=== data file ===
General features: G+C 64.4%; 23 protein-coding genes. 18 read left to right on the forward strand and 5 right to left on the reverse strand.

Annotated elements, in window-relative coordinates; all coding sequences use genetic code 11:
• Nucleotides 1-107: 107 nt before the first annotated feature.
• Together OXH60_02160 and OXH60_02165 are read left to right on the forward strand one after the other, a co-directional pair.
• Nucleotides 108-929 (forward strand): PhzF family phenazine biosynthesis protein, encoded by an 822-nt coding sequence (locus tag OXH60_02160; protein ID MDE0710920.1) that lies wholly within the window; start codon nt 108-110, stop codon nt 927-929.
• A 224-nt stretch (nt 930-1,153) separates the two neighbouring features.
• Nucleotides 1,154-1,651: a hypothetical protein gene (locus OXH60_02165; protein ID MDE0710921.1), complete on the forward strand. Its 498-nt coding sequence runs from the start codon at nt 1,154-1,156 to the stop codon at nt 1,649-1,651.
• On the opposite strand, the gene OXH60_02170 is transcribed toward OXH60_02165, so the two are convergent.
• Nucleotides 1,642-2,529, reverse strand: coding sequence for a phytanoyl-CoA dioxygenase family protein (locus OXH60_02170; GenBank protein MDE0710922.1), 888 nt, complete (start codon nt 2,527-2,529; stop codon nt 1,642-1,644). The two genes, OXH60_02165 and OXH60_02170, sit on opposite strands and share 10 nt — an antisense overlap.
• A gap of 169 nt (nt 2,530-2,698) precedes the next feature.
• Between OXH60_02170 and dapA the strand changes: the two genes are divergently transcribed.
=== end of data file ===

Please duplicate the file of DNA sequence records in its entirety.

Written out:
General features: G+C 64.4%; 23 protein-coding genes. 18 read left to right on the forward strand and 5 right to left on the reverse strand.

Annotated elements, in window-relative coordinates; all coding sequences use genetic code 11:
• Nucleotides 1-107: 107 nt before the first annotated feature.
• Together OXH60_02160 and OXH60_02165 are read left to right on the forward strand one after the other, a co-directional pair.
• Nucleotides 108-929 (forward strand): PhzF family phenazine biosynthesis protein, encoded by an 822-nt coding sequence (locus tag OXH60_02160; protein ID MDE0710920.1) that lies wholly within the window; start codon nt 108-110, stop codon nt 927-929.
• A 224-nt stretch (nt 930-1,153) separates the two neighbouring features.
• Nucleotides 1,154-1,651: a hypothetical protein gene (locus OXH60_02165; protein ID MDE0710921.1), complete on the forward strand. Its 498-nt coding sequence runs from the start codon at nt 1,154-1,156 to the stop codon at nt 1,649-1,651.
• On the opposite strand, the gene OXH60_02170 is transcribed toward OXH60_02165, so the two are convergent.
• Nucleotides 1,642-2,529, reverse strand: coding sequence for a phytanoyl-CoA dioxygenase family protein (locus OXH60_02170; GenBank protein MDE0710922.1), 888 nt, complete (start codon nt 2,527-2,529; stop codon nt 1,642-1,644). The two genes, OXH60_02165 and OXH60_02170, sit on opposite strands and share 10 nt — an antisense overlap.
• A gap of 169 nt (nt 2,530-2,698) precedes the next feature.
• Between OXH60_02170 and dapA the strand changes: the two genes are divergently transcribed.